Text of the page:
How digital printing has developed

Digital printing has developed quickly over the last two decades, with early printing presses first hitting the market in the 1990s. From small beginnings came a transformation in the printing world, as customers could then choose personalised, high quality and short run prints on a range of products.

Since the launch of the first digital press in 1993 (named ‘Indigo’), the industry has grown exponentially. HP invested $100m in Indigo in 2000, then acquired the remaining shares a year later for $629m. Under HP’s direction, digital printing equipment fast became both desirable and expected for both home and business use.

Some key dates

  • Early-Mid 1980s – Black and white laser printers first introduced to offices and commercial environments. A number of companies got in on the act, including HP, Apple and IBM.
  • Late-1980s – Desktop publishing software launched, the first of which was the PageMaker program by Aldus (later purchased by Adobe). This type of program allowed offices to create and print files cheaply, making any edits inhouse as required. However, the print costs remained expensive, as many companies could not afford to own commercial print equipment inhouse.
  • 1985 – Canon release the BJ-80 printer, which was the first to use Bubble Jet technology. This used heat to form a bubble of ink inside the nozzle and then expel it at high speed onto the paper. Bubble Jet printers are still available today.
  • 1988 – HP launched an inkjet for home users – the original HP DeskJet, which retailed at $1k. These weren’t without their share of problems, however, including clogged nozzles, ink flow and ink efficiency and was soon followed by the Deskjet Plus in 1989 and the DeskJet 500 in 1990, both of which aimed to solve these issues plus offer new features including faster print speeds and landscape printing. All of these offered black and white print options only.
  • 1993 – the first colour laser printer was introduced – the ColorScript Laser 1000. It was really only viable for office use as it retailed at a staggering $12,499 at launch. this was soon followed by the Apple rival (of course, who else!); the LaserWriter, which was a (little) more affordable at $7k. As an aside, a used ColorScript Laser 1000 printer, originally priced at $12, 499, can now be bought on eBay for €145 ($159/£131). That’s depreciation for you!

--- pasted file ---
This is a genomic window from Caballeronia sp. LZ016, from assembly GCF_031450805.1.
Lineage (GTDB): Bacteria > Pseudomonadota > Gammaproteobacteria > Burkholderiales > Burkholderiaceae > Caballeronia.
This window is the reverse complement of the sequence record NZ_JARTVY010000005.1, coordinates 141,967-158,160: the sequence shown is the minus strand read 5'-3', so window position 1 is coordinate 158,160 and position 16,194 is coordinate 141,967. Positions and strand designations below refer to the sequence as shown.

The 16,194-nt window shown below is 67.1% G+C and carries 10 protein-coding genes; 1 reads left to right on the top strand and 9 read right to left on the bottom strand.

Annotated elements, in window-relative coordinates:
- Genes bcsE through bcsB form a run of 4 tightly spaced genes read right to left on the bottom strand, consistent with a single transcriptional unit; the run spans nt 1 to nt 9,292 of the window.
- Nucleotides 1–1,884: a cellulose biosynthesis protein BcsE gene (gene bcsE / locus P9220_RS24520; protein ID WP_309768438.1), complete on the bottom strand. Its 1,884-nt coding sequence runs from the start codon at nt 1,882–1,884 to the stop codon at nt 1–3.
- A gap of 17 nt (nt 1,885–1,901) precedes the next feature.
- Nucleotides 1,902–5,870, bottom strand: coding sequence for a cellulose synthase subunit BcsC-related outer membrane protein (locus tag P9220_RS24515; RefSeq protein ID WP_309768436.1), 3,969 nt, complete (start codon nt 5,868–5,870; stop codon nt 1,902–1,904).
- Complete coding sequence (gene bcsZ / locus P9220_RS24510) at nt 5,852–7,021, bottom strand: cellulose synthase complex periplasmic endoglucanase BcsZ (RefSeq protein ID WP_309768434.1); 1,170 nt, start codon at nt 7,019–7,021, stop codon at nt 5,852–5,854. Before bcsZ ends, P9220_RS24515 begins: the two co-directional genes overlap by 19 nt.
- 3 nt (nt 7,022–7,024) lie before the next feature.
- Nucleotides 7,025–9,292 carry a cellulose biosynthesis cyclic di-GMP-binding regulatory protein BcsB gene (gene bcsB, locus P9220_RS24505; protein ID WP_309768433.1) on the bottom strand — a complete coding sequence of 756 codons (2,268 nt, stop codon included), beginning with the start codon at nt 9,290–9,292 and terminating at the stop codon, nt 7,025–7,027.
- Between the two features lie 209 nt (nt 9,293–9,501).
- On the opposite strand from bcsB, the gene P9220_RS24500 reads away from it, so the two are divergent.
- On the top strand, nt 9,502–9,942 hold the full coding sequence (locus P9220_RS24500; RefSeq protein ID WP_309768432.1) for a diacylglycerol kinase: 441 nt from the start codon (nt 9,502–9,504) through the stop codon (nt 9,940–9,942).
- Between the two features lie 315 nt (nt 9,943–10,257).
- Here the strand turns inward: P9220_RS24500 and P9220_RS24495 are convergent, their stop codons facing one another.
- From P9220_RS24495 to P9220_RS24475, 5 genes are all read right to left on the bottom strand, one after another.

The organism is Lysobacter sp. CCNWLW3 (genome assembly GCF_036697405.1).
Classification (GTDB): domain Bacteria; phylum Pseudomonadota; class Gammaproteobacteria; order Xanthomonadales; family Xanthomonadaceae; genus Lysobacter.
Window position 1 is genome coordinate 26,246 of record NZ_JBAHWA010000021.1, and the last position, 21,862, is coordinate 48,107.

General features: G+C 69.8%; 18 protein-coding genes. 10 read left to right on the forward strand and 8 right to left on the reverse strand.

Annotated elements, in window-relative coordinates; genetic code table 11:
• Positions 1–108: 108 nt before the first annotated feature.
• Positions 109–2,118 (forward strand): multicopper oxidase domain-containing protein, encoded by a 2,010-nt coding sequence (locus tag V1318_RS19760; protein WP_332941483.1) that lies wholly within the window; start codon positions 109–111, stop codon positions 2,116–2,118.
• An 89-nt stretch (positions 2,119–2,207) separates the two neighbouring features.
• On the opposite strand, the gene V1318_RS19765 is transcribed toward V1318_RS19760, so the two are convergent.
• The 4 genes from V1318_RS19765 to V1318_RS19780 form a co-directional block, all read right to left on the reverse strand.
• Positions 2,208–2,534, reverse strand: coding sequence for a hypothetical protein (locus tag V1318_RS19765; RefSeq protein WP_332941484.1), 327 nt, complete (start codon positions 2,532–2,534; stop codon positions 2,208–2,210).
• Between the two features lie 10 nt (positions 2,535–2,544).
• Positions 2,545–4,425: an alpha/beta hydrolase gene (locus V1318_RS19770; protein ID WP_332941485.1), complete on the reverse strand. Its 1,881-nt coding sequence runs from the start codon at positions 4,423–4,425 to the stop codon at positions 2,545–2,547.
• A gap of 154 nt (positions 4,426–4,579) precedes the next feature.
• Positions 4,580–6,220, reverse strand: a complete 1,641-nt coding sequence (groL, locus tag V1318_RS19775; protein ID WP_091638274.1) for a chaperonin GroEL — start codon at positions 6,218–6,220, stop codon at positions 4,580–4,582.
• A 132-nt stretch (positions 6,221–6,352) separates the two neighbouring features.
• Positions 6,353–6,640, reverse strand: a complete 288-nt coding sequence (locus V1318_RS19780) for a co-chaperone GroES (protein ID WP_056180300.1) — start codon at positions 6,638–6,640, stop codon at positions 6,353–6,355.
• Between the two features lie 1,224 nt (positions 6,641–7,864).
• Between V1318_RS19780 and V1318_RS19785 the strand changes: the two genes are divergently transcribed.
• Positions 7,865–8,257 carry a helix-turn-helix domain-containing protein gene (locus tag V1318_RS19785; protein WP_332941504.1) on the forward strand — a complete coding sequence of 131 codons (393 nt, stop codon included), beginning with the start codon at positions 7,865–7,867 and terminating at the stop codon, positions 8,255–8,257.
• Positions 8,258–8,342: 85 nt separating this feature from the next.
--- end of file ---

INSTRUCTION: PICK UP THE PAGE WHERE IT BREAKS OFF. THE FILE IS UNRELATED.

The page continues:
• 1996 – 3D digital printers start to make their way to market, although only for commercial use. Z Corp, Stratasys and 3D Systems all released models in this year.
  • 2003 – Kodak released the EasyShare LS633 camera, which could connect to the Kodak EasyShare Printer via a dock. This was the first printer/camera dock combination in the world.
  • 2003 – also in 2003, HP introduced wireless printing for the Microsoft.NET Compact Framework and then Epson went one better, launching a wireless printer to the retail world.
  • 2007 – hello inkless printing, thanks to ZINK imaging. These printers have to use ZINK consumables, however (i.e. paper, labels etc).
  • 2010 – the digital printing market was valued at $85.2bn.
  • 2011 – first 3D digital printer valued at under $1000 released by Roland DG, the iModela iM-01.

How it works

Digital printers print directly onto the desired medium, with no need for an intermediate material like a printing press.

Most typically, a digital printer will either be inkjet or dry toner based.

  • Inkjet printers map miniscule droplets of ink onto the paper. These dots then make up the image you are printing. These droplets are most often between 50-60 microns – to give some scale, a cross-section of a human hair is 70 microns. They are very, very small!
  • Dry toner-based printers use toner (obviously), which is a very fine, plastic-based powder that comes out dry (as you might have guessed by the name). This is heated inside the printer and then “melts” to the paper. The dots created by the toner are somehow even smaller than the droplets created by an inkjet printer, somewhere between 7-10 microns! This is equivalent to 0.007-0.01mm…. not even sure what we could compare that to. This is because smaller dots give a greater DPI and a higher clarity of the image.

Most home digital printers are inkjet models. Typically, home users do not need the additional clarity that dry toner-based printing offers and they are cheaper to buy, as well as the ongoing cost of ink vs toner. Printers used in a commercial environment, especially in areas such as graphic design, are more likely to be toner based for the additional clarity this brings.

The benefits of digital printing

Digital printing is now faster than ever, and variable print options mean that every ice pack we produce could potentially be different, which is great for companies who want to set themselves apart from their competitors

Our customers can also benefit from no setup costs or tooling, as we factor digital printing into our costs and MOQ, making branding a far more attractive proposition.

We welcome collaboration with any client wishing to develop their own label ice packs (see our Hydropac range for further info).

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